Official documentation tells us how to use the language or framework. However it does not provide solutions to all the chunks of code we need to come up with as part of our daily work. Whenever you feel you need to create code for solving a particular situation, but the code you think of seems too complex, consult with your developers. They are right there, next to you, and have context on what you want to do, since they developed what you are testing. Especially if you and your developers are using the same programming languages, they can be the quickest resource to access, in order to help with your code. Having frequent discussions with developers will help you develop a code-oriented mindset similar to theirs. Soon enough you will start seeing that certain tasks that you initially planned to do manually can be done easier by means of coding.
Code reviews are another way of asking for help, but rather ‘after the fact’. That is because once you got to the code review phase, all the code you wanted to write is already written. Even so, feedback is highly recommended. The good thing about code review is that you can get feedback on two aspects. From testers, you get tips on what scenarios could be additionally covered by automation (apart from feedback on the actual code). From developers, you get mostly feedback on how you automate the scenarios, in order to make the code as efficient as possible.
Once the code review was performed, based on the feedback received, you can perform the refactoring of the code. Just because you spent days writing some code, if it can be improved, there is no problem in refactoring it. In fact, it is recommended. Refactoring early makes it way easier to do. When you refactor late, you need to make sure your changes do not affect any code that depends on the code you are changing. This can lead to having to: identify all the dependent code, run all the depending tests, realize that what needs to be refactored is affecting dependent code in an unpleasant way. For the latter case, you could end up having to perform way more tweaks than initially thought.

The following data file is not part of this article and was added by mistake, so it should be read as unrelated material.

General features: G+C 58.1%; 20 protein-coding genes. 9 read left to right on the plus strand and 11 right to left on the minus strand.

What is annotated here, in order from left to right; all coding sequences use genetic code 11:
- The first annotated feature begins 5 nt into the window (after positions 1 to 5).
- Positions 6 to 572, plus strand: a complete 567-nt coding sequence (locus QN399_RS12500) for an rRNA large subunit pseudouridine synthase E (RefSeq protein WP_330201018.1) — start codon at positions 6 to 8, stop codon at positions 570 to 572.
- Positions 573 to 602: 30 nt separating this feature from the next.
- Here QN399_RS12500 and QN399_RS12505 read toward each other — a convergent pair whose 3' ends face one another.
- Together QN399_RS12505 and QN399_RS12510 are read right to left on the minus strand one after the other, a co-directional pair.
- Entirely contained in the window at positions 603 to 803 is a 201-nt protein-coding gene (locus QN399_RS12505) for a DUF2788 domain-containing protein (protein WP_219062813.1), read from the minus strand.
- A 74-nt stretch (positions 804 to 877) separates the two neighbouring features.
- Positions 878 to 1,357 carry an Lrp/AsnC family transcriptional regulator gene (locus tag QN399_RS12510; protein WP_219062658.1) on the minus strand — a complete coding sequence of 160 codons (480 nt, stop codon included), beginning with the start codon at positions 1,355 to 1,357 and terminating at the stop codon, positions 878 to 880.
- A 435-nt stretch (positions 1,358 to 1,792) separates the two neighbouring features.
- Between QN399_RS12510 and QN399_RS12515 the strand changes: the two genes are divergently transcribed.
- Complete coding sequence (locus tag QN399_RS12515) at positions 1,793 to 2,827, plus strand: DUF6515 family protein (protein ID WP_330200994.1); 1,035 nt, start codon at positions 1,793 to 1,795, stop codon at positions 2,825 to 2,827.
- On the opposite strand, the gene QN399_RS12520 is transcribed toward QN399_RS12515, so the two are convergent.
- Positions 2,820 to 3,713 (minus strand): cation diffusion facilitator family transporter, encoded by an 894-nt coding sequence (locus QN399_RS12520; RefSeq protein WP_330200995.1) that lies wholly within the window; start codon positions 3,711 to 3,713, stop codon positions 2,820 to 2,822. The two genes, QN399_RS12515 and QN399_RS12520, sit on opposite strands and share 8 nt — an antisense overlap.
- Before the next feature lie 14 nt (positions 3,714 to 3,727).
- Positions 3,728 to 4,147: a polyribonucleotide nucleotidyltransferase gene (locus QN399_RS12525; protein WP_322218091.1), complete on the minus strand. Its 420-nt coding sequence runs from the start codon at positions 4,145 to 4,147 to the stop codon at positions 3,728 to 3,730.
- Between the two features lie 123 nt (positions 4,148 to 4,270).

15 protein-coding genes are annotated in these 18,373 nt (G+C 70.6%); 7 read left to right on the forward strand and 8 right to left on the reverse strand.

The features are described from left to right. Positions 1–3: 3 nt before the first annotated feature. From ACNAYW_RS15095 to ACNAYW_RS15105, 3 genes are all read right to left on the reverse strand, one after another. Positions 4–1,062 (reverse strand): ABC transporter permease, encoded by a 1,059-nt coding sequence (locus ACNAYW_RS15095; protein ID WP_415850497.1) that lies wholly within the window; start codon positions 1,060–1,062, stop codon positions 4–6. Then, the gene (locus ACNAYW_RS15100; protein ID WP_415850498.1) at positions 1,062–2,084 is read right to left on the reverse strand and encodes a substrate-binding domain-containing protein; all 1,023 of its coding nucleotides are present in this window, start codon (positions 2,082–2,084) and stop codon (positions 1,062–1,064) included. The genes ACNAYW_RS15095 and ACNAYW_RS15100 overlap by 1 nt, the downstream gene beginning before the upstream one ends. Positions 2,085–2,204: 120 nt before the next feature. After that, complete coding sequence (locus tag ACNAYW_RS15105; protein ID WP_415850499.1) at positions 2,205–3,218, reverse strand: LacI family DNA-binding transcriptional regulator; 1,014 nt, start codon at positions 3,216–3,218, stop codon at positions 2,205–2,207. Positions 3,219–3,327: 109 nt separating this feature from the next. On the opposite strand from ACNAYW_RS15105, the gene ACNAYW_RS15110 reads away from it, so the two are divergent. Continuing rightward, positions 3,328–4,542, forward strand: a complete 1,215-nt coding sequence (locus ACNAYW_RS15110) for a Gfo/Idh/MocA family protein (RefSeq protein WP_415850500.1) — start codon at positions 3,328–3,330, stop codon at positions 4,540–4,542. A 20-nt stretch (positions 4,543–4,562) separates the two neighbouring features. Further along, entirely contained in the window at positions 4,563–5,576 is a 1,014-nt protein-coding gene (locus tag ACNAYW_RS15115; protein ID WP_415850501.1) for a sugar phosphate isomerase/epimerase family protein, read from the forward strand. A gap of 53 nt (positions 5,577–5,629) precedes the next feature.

You could also perform refactoring before getting to the code review process, if you found a better way of writing the code.
When you have to do massive refactoring of existing code, chances are it won’t be easy. You might end up with several versions of the new code, but also with breaking a lot of the functionality of the dependent code. In order not to mess up the main branch, you should work on a dedicated branch. This allows you to commit the code you are working on as many times as you want, while still having the main branch clean. Yes, you should commit the code often. You should also sync the branch with the changes from the main branch frequently. Otherwise, by the time you want to merge the changes from the branch into the main one, you will have a lot of merge conflicts to solve at once. Frequent sync with the main branch allows easier merging of the two versions of the code.
Before starting to write the code, you should do analysis. First, you need to understand the requirements and the user flows you want to automate. Second, you need to map these flows to the code you want to write, and identify the pieces you need in the tests. By having some basic diagrams of the flows, you can identify common steps that can be translated to util or helper code. That code will be reused by other tests. You can also see what flows you should automate, and which ones are not worth automating. Visualizing what needs to be done, before you do it, will help you to do less refactoring, once the code is written.
If you are using IntelliJ, I highly recommend using its ‘Inspect code’ functionality. It provides static code analysis that you can perform either on the: current files, uncommitted files, or the entire project.
In my next post coming up soon, I will go over more clean code best practices, focusing on Java. Stay tuned! 🔜